With inflation rampant, chip shortages and supply chain issues lingering, and fuel prices rising to top it off, buying a car may not be as hot a prospect as it was a year ago. Even so, you can still find great cars and fantastic deals on finance if you’re in need of a set of wheels – and there are some modestly priced models that will tick almost every box (such as the Kia Sportage 2022, for example!).
The all rounder
The road trip is back on the agenda for families – especially when it’s cheaper to drive from Melbourne to Sydney than it is to fly. A fuel-efficient car that’s equally adept at the school run and venturing off the beaten path should be among the cars (or SUVs) you consider – and hybrid electric vehicles if fuel economy is something you’re trying to preserve.
Getting your budget sorted
Your budget should determine what kind of car you buy – and with record low interest rates, you’ll be surprised what kinds of models you can afford. By using a car loan repayments calculator, you can see how much a loan will cost over the (usual) five years in monthly repayments. You’ll need the loan term, the interest rate, and your loan amount – which doesn’t include any deposit you may have. This will give you a good approximate of what you’ll be spending each month on repayments. Just remember to add fuel, rego, and insurance on top.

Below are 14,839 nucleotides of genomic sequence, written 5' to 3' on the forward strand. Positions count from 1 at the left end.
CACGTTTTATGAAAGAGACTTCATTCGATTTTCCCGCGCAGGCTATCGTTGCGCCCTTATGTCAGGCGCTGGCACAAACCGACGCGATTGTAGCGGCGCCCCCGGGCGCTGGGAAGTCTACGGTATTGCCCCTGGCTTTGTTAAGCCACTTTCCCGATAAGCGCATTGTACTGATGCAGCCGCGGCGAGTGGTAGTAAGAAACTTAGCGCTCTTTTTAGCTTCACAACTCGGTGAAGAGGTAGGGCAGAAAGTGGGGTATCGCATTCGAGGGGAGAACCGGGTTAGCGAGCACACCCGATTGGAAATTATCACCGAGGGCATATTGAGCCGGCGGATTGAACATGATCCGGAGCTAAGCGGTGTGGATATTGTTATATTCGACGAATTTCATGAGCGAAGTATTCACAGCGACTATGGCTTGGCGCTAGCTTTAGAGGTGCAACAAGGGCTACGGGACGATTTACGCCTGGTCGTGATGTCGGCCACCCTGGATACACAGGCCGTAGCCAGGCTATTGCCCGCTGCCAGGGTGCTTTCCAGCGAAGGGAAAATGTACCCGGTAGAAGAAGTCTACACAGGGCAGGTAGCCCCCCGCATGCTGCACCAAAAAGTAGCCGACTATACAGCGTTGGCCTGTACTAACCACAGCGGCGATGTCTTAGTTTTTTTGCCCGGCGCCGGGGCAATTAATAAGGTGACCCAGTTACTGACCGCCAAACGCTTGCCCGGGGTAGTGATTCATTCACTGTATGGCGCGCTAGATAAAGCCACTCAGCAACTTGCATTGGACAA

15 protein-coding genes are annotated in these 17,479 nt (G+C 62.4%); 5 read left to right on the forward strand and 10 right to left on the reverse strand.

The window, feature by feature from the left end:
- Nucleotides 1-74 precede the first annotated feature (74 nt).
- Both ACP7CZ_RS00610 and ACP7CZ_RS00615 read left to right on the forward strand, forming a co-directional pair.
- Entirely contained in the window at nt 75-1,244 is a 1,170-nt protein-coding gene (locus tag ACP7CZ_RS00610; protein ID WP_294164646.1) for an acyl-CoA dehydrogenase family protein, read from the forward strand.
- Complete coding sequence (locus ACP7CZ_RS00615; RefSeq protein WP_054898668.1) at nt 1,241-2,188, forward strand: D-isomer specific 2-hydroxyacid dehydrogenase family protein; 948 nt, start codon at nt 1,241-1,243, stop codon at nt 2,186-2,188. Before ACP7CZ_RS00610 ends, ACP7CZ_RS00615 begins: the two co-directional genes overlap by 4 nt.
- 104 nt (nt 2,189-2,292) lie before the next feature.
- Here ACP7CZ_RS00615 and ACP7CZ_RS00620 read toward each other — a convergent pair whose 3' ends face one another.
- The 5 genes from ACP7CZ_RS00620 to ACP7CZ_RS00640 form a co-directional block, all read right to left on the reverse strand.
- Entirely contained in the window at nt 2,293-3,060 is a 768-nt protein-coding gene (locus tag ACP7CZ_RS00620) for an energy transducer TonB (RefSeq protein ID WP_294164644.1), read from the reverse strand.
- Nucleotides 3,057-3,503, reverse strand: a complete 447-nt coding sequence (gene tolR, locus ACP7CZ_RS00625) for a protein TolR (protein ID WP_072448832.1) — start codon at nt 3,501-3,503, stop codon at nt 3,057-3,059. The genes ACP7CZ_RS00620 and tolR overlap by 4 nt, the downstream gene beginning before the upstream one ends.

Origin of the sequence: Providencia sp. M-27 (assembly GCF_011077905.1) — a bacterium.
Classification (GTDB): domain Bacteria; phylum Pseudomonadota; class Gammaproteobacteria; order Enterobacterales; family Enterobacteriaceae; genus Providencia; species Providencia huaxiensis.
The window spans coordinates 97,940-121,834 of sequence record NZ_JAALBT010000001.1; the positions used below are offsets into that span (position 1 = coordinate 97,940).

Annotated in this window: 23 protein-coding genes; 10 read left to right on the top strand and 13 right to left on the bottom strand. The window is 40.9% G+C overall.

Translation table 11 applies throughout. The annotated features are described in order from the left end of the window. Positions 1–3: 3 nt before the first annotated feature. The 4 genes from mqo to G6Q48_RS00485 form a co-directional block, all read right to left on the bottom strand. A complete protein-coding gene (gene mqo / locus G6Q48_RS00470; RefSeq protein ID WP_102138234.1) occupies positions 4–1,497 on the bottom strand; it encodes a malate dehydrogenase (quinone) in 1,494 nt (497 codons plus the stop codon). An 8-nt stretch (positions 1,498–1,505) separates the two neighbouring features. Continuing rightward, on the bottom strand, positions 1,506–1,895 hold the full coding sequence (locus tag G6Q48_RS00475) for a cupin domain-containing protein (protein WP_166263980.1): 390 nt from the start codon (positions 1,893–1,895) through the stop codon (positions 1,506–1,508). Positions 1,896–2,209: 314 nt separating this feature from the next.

Factor in stamp duty  
If you are buying new or used, you will have to remember to pay stamp duty on your vehicle. At a dealer, this is handled in-house. If you are buying second-hand, you will have to submit the stamp duty when you transfer registration. Rates can vary, so you should consult your state’s revenue office (or equivalent – this is Victoria’s revenue office.)
Beware of scams
A lot more people are comfortable buying cars sight unseen – but there are a lot of scams out there too. Some of the more common scams are sellers offering a “too good to be true” price because they’re about to move overseas for work or military deployment. All they ask is for a small “deposit” for transportation – and by the time you’ve realised the entire thing was a fake, they’ve taken your money and run. You need to get the VIN of the vehicle upfront – if they are cagey about giving it to you, don’t follow through – and run it through the Personal Property Securities Register to ensure the car:
  • Actually exists,
  • Isn’t stolen or written-off
  • And has no finance owing on it.
Don’t go for dealer finance
Using a car loan broker can help you find a more competitive car loan than simply going to your bank and seeing what boilerplate personal loan they throw at you – and it’s also much better than dealer finance more often than not. Doing a bit of legwork to get your finance sorted can save you more in interest than going for what’s convenient – because you pay for the convenience!